New Zealand’s minister of foreign affairs said Israel’s settlement activities are reducing the chances of having a two-state solution with the Palestinians.
- For many Palestinians, working in Israeli settlements is the only option
- Palestinians sue alleged settlement supporters for $34.5 billion in U.S. court
- Right-wing Israeli group Elad received millions from shadowy private donors
“The situation on the ground gets worse, violence has escalated, and the viability of the two-state solution is disappearing as a consequence of Israeli settlement activity,” Murray McCully said Tuesday in an address to the Lowy Institute for International Policy in Sydney.
The institute was founded by the Lowy family headed by Jewish Westfield shopping center magnate Frank Lowy, a Slovak-born Holocaust survivor who fought in the 1948 War of Independence in Israel.
McCully added that the situation in the Middle East has deteriorated over the time that the development of settlements has continued.
He said New Zealand’s Parliament “wants to see the United Nations Security Council shoulder its responsibilities on the Middle East peace process. For the council to do nothing while the scope for a two-state solution is completely undermined would be a total abrogation of its responsibilities.”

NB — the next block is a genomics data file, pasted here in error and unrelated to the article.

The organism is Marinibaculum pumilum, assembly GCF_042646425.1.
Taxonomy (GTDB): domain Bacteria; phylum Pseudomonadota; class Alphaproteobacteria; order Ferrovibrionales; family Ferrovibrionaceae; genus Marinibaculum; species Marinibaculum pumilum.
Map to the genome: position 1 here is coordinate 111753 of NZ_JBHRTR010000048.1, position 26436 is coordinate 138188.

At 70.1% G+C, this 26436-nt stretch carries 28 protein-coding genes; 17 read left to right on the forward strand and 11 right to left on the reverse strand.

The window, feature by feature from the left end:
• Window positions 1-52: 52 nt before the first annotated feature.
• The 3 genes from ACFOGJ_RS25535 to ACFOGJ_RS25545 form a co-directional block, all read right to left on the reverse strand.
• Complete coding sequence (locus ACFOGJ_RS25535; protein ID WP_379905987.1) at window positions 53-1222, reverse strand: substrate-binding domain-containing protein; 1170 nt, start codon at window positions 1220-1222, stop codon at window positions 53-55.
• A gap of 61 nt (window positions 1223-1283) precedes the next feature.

McCully said New Zealand is circulating a draft resolution that would force the Israelis and Palestinians back to the negotiating table.
The president of the Zionist Federation of Australia, Dr. Danny Lamm, told JTA that McCully was “unfortunately misguided,” and in trying to promote peace “has sheeted blame on Israel when in fact there is no peace for one reason only: Israel’s enemies don’t want peace. [Former Palestinian Authority President Yasser) Arafat then [Mahmoud] Abbas have repeatedly rejected all peace offers.
“The foreign minister would do better to call on Abbas to reject violence and seek negotiation for a fair two-state solution.”